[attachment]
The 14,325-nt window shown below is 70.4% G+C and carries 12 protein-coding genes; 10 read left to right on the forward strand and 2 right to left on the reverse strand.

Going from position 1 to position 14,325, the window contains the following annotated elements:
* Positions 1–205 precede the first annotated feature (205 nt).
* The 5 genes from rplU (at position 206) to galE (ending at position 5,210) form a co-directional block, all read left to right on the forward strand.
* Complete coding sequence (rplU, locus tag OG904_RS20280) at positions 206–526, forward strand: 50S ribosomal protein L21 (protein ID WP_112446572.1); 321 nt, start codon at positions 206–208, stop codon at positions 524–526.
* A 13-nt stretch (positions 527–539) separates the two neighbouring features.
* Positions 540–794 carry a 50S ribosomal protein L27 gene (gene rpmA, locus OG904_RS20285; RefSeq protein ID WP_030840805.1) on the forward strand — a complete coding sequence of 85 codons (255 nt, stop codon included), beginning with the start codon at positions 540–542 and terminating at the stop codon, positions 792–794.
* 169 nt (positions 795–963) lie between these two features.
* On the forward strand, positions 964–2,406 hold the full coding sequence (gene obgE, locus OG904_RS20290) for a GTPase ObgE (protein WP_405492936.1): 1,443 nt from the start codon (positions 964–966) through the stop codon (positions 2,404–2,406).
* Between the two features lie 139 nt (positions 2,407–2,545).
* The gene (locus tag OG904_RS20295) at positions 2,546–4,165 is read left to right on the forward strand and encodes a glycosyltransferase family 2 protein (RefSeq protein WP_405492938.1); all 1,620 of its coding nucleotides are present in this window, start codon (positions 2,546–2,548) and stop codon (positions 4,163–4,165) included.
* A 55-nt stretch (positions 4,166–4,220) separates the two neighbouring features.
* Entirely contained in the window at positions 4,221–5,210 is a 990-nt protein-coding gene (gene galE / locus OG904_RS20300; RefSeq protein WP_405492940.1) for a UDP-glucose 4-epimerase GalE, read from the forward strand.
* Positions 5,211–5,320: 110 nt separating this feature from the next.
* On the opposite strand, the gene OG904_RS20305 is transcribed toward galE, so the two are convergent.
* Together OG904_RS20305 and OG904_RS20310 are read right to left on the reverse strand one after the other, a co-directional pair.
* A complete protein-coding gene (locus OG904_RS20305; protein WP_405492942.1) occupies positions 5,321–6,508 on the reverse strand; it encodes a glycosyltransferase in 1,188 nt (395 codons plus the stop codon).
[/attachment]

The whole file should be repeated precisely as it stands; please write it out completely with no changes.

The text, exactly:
The 14,325-nt window shown below is 70.4% G+C and carries 12 protein-coding genes; 10 read left to right on the forward strand and 2 right to left on the reverse strand.

Going from position 1 to position 14,325, the window contains the following annotated elements:
* Positions 1–205 precede the first annotated feature (205 nt).
* The 5 genes from rplU (at position 206) to galE (ending at position 5,210) form a co-directional block, all read left to right on the forward strand.
* Complete coding sequence (rplU, locus tag OG904_RS20280) at positions 206–526, forward strand: 50S ribosomal protein L21 (protein ID WP_112446572.1); 321 nt, start codon at positions 206–208, stop codon at positions 524–526.
* A 13-nt stretch (positions 527–539) separates the two neighbouring features.
* Positions 540–794 carry a 50S ribosomal protein L27 gene (gene rpmA, locus OG904_RS20285; RefSeq protein ID WP_030840805.1) on the forward strand — a complete coding sequence of 85 codons (255 nt, stop codon included), beginning with the start codon at positions 540–542 and terminating at the stop codon, positions 792–794.
* 169 nt (positions 795–963) lie between these two features.
* On the forward strand, positions 964–2,406 hold the full coding sequence (gene obgE, locus OG904_RS20290) for a GTPase ObgE (protein WP_405492936.1): 1,443 nt from the start codon (positions 964–966) through the stop codon (positions 2,404–2,406).
* Between the two features lie 139 nt (positions 2,407–2,545).
* The gene (locus tag OG904_RS20295) at positions 2,546–4,165 is read left to right on the forward strand and encodes a glycosyltransferase family 2 protein (RefSeq protein WP_405492938.1); all 1,620 of its coding nucleotides are present in this window, start codon (positions 2,546–2,548) and stop codon (positions 4,163–4,165) included.
* A 55-nt stretch (positions 4,166–4,220) separates the two neighbouring features.
* Entirely contained in the window at positions 4,221–5,210 is a 990-nt protein-coding gene (gene galE / locus OG904_RS20300; RefSeq protein WP_405492940.1) for a UDP-glucose 4-epimerase GalE, read from the forward strand.
* Positions 5,211–5,320: 110 nt separating this feature from the next.
* On the opposite strand, the gene OG904_RS20305 is transcribed toward galE, so the two are convergent.
* Together OG904_RS20305 and OG904_RS20310 are read right to left on the reverse strand one after the other, a co-directional pair.
* A complete protein-coding gene (locus OG904_RS20305; protein WP_405492942.1) occupies positions 5,321–6,508 on the reverse strand; it encodes a glycosyltransferase in 1,188 nt (395 codons plus the stop codon).